I absolutely loved listening to the podcast Mr. Scholten recommended to us this week, called  Foodscaping: How to Create an Edible Landscape with Joe Gardener and Brie Arthur. As the guest, Brie talked all about how a few years back, she was dirt poor and needed a cheap source of food. Because of her predicament, she planted vegetables throughout the plants in her flowerbeds.

I had never thought of someone being able to do this before, and after listening to her talk about it more, I think that it should be something everybody should get into. She created an affordable alternative to having to buy imported vegetables from the grocery store every day, and she was able to feed the neighbors around her too. Not only that, but it also made her yard look even better. Everyone around her loved her garden, and people would come by just to take pictures of it. To make it most efficient, she created a plan to make harvesting the easiest.

I love the idea of this because you don’t have to create a specific “garden” or build boxes for your foods, and it is simple and easy to take care of. I’m planning on looking more into this and possibly trying it at home this spring. For anyone who wants to listen to it, you can find it on iTunes and Spotify!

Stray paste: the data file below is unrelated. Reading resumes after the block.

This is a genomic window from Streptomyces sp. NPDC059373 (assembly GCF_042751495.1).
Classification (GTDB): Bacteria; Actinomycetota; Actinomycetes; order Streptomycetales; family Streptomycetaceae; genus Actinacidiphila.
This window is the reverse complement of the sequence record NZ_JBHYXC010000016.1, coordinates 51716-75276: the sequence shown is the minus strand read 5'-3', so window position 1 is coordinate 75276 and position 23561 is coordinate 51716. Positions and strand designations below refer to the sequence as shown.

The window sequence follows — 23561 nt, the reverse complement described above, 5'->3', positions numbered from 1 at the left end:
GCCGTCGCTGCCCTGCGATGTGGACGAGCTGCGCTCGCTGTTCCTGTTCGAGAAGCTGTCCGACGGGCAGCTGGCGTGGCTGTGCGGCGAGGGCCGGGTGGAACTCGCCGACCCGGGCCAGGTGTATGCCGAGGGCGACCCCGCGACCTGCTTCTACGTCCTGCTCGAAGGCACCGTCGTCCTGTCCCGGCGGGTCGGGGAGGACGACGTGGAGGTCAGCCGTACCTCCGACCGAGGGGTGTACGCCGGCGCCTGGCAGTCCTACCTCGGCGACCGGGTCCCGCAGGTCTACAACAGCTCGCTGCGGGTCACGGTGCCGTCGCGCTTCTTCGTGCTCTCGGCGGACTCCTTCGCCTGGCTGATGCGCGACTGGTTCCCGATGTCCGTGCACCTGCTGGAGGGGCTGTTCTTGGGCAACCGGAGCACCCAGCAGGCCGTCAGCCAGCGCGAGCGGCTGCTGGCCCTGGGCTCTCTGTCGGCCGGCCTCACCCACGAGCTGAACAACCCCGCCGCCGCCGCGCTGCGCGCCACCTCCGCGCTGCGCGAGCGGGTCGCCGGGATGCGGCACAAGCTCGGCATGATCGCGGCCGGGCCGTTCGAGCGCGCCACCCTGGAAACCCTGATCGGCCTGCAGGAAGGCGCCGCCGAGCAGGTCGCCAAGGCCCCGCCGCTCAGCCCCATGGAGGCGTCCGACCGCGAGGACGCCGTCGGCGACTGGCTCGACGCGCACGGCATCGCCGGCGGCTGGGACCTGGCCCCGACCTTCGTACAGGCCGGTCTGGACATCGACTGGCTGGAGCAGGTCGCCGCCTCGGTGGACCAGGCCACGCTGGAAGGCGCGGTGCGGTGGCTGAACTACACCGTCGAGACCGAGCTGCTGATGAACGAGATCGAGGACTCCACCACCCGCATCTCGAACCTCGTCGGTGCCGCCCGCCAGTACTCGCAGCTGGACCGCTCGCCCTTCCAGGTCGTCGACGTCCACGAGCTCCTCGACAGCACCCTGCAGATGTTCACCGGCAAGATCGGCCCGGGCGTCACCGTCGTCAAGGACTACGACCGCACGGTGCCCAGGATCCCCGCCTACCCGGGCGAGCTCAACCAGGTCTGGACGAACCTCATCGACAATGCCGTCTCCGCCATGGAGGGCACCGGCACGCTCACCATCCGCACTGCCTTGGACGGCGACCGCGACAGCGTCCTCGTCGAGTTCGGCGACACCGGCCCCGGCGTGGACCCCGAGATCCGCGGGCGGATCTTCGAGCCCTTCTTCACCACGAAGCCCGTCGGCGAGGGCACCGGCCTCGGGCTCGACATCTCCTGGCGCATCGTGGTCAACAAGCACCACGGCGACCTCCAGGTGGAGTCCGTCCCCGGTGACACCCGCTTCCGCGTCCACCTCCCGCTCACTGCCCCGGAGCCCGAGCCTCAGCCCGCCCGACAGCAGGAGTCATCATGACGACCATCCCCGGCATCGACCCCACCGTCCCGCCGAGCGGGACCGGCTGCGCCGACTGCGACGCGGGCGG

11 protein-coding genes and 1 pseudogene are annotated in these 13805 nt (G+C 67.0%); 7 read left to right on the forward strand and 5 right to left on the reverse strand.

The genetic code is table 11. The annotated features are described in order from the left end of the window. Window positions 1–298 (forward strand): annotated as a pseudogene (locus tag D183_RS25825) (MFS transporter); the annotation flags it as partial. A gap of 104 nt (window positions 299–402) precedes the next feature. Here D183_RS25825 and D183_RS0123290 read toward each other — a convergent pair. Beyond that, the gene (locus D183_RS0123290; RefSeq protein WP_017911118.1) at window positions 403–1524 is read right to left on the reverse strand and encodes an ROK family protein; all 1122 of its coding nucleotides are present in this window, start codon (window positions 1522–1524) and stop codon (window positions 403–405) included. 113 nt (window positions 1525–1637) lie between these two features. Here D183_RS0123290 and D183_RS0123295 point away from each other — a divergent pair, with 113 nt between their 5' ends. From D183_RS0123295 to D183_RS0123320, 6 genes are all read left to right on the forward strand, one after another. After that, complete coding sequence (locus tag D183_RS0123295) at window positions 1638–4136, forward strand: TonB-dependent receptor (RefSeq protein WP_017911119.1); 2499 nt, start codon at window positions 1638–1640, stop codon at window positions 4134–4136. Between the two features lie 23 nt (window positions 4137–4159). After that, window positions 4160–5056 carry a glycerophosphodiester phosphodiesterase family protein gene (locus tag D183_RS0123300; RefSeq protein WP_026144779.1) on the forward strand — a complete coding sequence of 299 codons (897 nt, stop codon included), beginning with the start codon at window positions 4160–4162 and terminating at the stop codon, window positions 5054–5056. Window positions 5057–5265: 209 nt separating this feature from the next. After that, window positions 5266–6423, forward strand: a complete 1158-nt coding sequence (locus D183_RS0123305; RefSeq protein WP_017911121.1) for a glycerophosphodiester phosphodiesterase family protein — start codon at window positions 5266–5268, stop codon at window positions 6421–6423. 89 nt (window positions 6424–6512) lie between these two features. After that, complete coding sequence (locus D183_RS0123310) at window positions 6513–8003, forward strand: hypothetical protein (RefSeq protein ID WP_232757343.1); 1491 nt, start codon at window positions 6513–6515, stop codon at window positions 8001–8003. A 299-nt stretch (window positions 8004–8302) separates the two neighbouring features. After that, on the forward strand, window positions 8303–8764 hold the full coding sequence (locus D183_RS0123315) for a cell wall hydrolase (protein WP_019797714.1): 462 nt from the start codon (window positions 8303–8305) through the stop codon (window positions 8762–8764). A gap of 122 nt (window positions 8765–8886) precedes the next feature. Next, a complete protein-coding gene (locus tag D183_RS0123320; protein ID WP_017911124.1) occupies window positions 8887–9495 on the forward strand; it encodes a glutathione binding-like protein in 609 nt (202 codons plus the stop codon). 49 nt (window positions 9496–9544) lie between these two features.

Maria Finelli:

This week we listened to a podcast from The Joe Gardener Show called “How to Create an Edible Landscape,” and their guest on the show was Brie Arthur. Arthur lectures and writes to inspire others to incorporate “foodscaping” into their home landscapes. She defines foodscaping as “the incorporation of edibles in a traditional, ornamental landscape.” She came across this idea because it was something she found interesting and practical.

Arthur has a background in landscaping and horticulture, and using that, she got creative and was able to work around her limited budget. Arthur has proven that growing your own fresh food at home can be very inexpensive. In fact, after planting one 99 cent packet of lettuce seeds, she used what she grew to feed her family salads for six months. Also, after planting a 99 cent packet of rice, she harvested enough to sustain her rice needs for two and a half months.